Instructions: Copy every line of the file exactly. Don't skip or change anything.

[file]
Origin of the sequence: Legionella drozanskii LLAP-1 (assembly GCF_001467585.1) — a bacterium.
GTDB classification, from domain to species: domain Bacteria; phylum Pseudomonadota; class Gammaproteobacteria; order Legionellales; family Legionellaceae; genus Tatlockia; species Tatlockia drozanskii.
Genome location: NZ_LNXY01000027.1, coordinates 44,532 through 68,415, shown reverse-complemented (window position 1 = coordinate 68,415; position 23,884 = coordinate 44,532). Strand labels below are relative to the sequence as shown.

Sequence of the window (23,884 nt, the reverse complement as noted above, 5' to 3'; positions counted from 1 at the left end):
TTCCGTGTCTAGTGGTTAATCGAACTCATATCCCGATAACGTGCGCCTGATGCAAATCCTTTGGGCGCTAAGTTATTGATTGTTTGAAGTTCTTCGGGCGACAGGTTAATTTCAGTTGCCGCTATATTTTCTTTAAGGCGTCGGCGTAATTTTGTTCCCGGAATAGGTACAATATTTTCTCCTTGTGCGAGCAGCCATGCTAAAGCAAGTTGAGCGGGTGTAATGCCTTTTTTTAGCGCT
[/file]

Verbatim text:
Origin of the sequence: Legionella drozanskii LLAP-1 (assembly GCF_001467585.1) — a bacterium.
GTDB classification, from domain to species: domain Bacteria; phylum Pseudomonadota; class Gammaproteobacteria; order Legionellales; family Legionellaceae; genus Tatlockia; species Tatlockia drozanskii.
Genome location: NZ_LNXY01000027.1, coordinates 44,532 through 68,415, shown reverse-complemented (window position 1 = coordinate 68,415; position 23,884 = coordinate 44,532). Strand labels below are relative to the sequence as shown.

Sequence of the window (23,884 nt, the reverse complement as noted above, 5' to 3'; positions counted from 1 at the left end):
TTCCGTGTCTAGTGGTTAATCGAACTCATATCCCGATAACGTGCGCCTGATGCAAATCCTTTGGGCGCTAAGTTATTGATTGTTTGAAGTTCTTCGGGCGACAGGTTAATTTCAGTTGCCGCTATATTTTCTTTAAGGCGTCGGCGTAATTTTGTTCCCGGAATAGGTACAATATTTTCTCCTTGTGCGAGCAGCCATGCTAAAGCAAGTTGAGCGGGTGTAATGCCTTTTTTTAGCGCT